Utilities and Smart Grid
Critical infrastructure security
The network of devices that form the smart grid enables utility providers to tailor power generation to power consumption. Utility providers gain efficiency while consumers reduce waste. However, connected devices entail data endpoints, where data is transmitted from one device to another. Futurex provides cryptography that you can deploy quickly and manage easily to secure all endpoints. Our solutions protect data in transit and at rest from natural disasters and cyber threats of any scale.
Connected devices such as smart meters monitor consumer energy usage data (CEUD) within buildings. Smart meters send CEUD to processing hubs that analyze the data to update utility provider operations in real-time.
Utility companies store personally identifiable information (PII) about their customers, such as names, phone numbers, and billing details. With the CEUD captured from smart meters, PII is a high-value target for cybercriminals.
Utility companies and smart meter manufacturers are charged with securing highly sensitive information. Consumer energy usage data (CEUD) is passively captured from residences and businesses, while customers’ personally identifiable information (PII) is actively captured. Utility companies must secure the various endpoints used by connected devices and store data to prevent tampering and enable disaster recovery. Of equal importance is device management, especially when dealing with vast infrastructures.
Futurex provides every type of encryption, key management, certificate management, and cryptographic management through our market-leading HSMs, key management servers, and cryptographic management modules. We offer flexible deployment: on-premises, in the cloud, or using a hybrid of both. This helps utility providers and device manufacturers to address specific use cases or design entirely new infrastructure. Futurex solutions make it easy to establish the public key infrastructure (PKI) and certificate authority (CA) to create a network of trusted devices.
Futurex key management servers use a certificate authority to generate asymmetric key pairs: a public and private key. This allows devices like smart meters to transmit data over public networks like the internet by using a public key.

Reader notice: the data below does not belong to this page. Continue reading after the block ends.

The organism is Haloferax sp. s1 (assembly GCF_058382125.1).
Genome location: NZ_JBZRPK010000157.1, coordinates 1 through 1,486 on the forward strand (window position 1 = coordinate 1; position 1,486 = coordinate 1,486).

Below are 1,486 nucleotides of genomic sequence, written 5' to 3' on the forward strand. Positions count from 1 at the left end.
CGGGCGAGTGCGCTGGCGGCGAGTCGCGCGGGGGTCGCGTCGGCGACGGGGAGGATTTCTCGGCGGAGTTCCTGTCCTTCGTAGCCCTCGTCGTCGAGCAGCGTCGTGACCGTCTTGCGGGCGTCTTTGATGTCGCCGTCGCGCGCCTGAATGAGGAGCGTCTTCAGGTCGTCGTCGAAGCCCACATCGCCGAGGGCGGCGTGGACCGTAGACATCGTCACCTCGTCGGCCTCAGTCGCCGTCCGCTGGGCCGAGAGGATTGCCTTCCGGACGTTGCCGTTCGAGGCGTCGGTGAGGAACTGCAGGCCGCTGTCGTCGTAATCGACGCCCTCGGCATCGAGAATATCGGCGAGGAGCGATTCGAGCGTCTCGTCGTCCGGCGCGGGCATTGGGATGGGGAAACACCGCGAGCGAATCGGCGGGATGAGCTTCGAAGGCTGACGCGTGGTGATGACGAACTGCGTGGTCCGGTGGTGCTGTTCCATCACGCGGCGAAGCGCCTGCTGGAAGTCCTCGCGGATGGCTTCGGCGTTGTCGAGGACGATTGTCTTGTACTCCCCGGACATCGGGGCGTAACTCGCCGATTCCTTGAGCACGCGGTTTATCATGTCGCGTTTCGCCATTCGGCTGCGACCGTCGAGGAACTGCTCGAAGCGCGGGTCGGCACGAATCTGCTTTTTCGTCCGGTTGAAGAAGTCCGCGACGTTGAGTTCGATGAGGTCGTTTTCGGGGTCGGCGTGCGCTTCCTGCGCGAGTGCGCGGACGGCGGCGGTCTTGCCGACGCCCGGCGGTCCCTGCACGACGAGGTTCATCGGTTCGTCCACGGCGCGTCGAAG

All Futurex HSMs are FIPS 140-2 Level 3 certified and meet the highest levels of compliance. With both physical and logical security controls built in, Futurex HSMs are recognized as secure cryptographic devices (SCDs).
The Futurex key management servers manage key lifecycles. They secure private keys, forming the basis for public key infrastructure (PKI) and an offline root certificate authority (CA). This enables device and code signing.
IoT device manufacturers can use Futurex enterprise key management servers to establish a PKI to secure private keys and create an offline root certificate authority (CA). The offline root certificate establishes a working certificate that can digitally sign smart meters and code and can authenticate CEUD to prevent unauthorized access to utility networks of IoT devices. Like the PKI, having a CA in your security infrastructure is essential to protecting connected utility devices and mitigating cybersecurity vulnerabilities.
A Public Key Infrastructure allows users or devices to securely transmit sensitive data over insecure public spaces such as the internet, using asymmetric key pairs consisting of a public and private key. The data is transmitted with a public key and then decrypted with the private key in a secure environment. The PKI encrypts and authenticates this data, enabling the receiving entity to trust the integrity of the data.
Public key infrastructures use public and private key pairs generated and distributed by a trusted device known as a certificate authority (CA). Certificate authorities, often validated by third-party auditors, generate digital certificates and assign them to the electronic devices that make up the PKI.
A certificate authority (CA) forms the root of trust within a cryptographic infrastructure. The CA can digitally sign objects with cryptographic signatures to validate data and devices. Devices on both the sending and receiving ends are authorized under a common certificate tree to share data, such as smart meter configurations.
Tokenization replaces sensitive data with a string of identifying characters, known as tokens, for storage. Two common approaches to tokenizing data are hash-based message authentication code (HMAC) and encryption-based. Users prefer the encryption method in cases where they need to reverse the tokenization for any reason. Tokenization effectively removes the burden of multiple parties storing sensitive data in the clear while still allowing easy access to authorized applications and users.